Look out, Scrabble’s gaining popularity
Yesterday, as I was polishing and waxing my Scrabble board and listening to REO Speedwagon, I noticed something peculiar on my television. Emblazoned on the screen was ESPN’s coverage of the 2004 National Spelling Bee.
I became immediately enthralled.
I watched for hours, even TIVOing the event for future recreation. After someone spelled the word “gloxinia,” I knew I needed a breather.
Switching over to ESPN2, I found something that would change my life forever: The 2004 National Scrabble Championships.
These word athletes, or wordletes as I refer to them, were busting triple-word score after triple-word score. I was in awe. I pondered briefly why ESPN was covering such a sacred event, but quickly disregarded the foolish question.
Apparently, I’m behind the game as far as Scrabble coverage goes. The Scrabble craze has gained notoriety since receiving coverage on ESPN.
According to National Scrabble Association Executive Director John E. Williams, the entries into the Scrabble tournament have doubled over the past 10 years. Entries into the 1994 tournament tallied approximately 400. Last year’s tournament had approximately 850 entrants.
“ESPN coverage has helped tremendously,” Williams said. “In 1994 we had about 50 or 60 stories about the championships; last year we had about 130.”
A book called Word Freak, which documented journalist Stefan Fatsis’ descent into the bowels of the seedy underground world of Scrabble, spent weeks atop the New York Times best-seller list. Fatsis followed up with an appearance in Word Wars, a film that debuted at the Sundance Film Festival and detailed the same subject.
Word Wars has it all: Players taking Maalox, wordletes skipping out to smoke marijuana and, most importantly, the heated battles that take place over the Scrabble board.
It has come to my attention that board games as sports are the wave of the future, and major league sports had better be ready. There are a plethora of board game tournaments besides Scrabble, not to mention spelling bees that are ripe for the picking. Jenga, backgammon, chess, monopoly — the possibilities are endless.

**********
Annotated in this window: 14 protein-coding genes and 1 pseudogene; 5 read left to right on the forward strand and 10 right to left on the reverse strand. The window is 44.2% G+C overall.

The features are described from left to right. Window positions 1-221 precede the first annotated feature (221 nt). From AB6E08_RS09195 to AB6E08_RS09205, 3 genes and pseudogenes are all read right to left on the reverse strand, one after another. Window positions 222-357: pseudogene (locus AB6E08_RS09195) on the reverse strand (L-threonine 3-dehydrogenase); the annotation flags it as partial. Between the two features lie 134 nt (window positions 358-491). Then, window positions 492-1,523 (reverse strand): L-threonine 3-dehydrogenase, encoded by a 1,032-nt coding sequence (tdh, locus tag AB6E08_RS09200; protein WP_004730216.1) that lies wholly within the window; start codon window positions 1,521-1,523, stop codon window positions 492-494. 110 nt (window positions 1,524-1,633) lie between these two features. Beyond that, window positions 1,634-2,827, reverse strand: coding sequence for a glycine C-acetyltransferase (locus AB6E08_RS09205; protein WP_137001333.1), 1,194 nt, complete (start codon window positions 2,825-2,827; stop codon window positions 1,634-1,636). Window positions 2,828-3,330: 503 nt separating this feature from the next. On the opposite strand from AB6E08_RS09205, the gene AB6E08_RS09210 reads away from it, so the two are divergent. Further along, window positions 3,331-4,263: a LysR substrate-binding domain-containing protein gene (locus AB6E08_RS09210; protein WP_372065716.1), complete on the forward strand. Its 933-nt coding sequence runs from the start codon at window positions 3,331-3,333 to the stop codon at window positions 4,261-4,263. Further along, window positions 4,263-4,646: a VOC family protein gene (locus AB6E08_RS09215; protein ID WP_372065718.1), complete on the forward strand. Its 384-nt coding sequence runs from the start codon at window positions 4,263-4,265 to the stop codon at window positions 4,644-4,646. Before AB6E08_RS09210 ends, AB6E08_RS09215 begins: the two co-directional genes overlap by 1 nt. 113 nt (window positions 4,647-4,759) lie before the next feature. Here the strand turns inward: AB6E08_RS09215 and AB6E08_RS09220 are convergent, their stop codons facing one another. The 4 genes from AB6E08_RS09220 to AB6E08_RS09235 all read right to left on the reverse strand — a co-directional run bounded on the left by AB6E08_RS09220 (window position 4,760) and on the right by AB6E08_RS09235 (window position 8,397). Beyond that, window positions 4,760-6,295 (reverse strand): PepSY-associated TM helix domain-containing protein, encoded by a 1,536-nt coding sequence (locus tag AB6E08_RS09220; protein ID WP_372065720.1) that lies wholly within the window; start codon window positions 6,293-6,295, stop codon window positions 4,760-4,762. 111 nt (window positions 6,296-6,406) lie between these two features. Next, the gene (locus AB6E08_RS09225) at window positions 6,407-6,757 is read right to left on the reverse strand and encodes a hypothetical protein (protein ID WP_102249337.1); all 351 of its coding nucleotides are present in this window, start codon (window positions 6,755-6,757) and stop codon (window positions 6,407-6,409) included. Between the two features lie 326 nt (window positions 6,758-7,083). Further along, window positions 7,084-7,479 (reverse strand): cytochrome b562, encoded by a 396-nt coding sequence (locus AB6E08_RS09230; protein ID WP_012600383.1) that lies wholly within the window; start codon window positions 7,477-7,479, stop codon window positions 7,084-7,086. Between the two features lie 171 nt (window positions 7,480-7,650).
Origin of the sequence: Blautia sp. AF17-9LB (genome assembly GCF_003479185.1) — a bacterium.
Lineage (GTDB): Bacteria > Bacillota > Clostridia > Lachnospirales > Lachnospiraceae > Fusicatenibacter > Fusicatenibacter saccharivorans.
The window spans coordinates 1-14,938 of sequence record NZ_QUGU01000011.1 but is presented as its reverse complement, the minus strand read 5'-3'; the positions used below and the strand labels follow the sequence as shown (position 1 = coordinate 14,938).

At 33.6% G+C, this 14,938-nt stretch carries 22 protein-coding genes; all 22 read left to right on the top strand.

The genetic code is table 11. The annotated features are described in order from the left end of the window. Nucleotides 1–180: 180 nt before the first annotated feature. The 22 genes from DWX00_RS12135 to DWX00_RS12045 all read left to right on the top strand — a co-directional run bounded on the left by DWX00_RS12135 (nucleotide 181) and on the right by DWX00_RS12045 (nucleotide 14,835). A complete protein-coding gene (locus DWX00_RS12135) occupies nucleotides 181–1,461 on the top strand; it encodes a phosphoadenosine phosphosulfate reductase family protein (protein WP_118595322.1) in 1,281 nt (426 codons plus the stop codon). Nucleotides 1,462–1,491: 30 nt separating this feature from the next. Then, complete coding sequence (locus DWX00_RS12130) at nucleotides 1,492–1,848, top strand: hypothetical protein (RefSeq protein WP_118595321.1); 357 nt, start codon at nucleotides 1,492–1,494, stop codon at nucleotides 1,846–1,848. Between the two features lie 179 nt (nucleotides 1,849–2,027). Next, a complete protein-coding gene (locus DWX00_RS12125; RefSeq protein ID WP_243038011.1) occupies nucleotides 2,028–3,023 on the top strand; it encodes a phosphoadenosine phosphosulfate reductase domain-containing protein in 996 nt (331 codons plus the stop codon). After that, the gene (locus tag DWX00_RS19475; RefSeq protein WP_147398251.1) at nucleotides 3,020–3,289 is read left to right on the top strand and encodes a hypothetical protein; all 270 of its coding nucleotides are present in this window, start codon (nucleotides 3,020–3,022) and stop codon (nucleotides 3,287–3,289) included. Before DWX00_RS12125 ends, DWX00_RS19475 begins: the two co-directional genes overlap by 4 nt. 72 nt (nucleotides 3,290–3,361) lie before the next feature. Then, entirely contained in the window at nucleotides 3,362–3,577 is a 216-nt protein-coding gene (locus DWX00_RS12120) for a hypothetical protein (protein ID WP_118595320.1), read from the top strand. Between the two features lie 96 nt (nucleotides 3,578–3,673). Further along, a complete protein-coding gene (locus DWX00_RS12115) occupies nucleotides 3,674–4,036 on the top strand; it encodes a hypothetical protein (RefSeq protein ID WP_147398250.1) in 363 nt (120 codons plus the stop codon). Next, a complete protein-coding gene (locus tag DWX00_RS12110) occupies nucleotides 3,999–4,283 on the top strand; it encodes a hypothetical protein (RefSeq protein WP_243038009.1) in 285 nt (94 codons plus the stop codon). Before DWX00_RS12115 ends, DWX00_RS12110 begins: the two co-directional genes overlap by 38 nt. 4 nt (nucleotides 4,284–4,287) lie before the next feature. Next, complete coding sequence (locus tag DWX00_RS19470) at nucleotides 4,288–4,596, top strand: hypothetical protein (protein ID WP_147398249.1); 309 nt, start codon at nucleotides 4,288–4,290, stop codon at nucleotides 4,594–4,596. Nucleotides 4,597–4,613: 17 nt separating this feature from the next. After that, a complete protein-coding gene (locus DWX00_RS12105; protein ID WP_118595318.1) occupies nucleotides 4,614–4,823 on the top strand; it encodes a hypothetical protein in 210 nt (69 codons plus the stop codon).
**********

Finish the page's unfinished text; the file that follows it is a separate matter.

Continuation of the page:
This got me thinking. I’ve never really joined many organized sports. Aside from playing pickup baseball and football, I’ve never participated in organized sports.
You couldn’t exactly call me an athlete … until now.
I’ve decided to devote my time to the 2005 National Scrabble Championship in Reno, Nev., from August 19-24. With the end of April quickly approaching, I have to step my game up to be mentally and physically capable of handling a rigorous Scrabble tournament.
The top prize from the 2004 Scrabble Championships for the highest skill level was $25,000.
That’s more than I make in a year. I could live off my future Scrabble winnings.
But how can I adjust to the learning curve in such a short period of time?
The competition will be tough, because the tournament has only been accepting applications for a week and Williams claims that more than 100 entries have already been submitted.
Joel Sherman, last year’s champion, will surely be ready to do battle.
Wordletes walk a fine line between genius and insanity. I like to think of myself as the Steve Young of Scrabble because I play only left-handed. But I have to have an edge to take out the Sherman Tank — he practices Tai Chi and meditates.
I need my upper hand.
How far is Reno from San Francisco?
Maybe someone at the tournament has some BALCO connections.
The last thing that Scrabble needs is a steroid controversy, but I’m willing to disregard my health for a chance at the crown.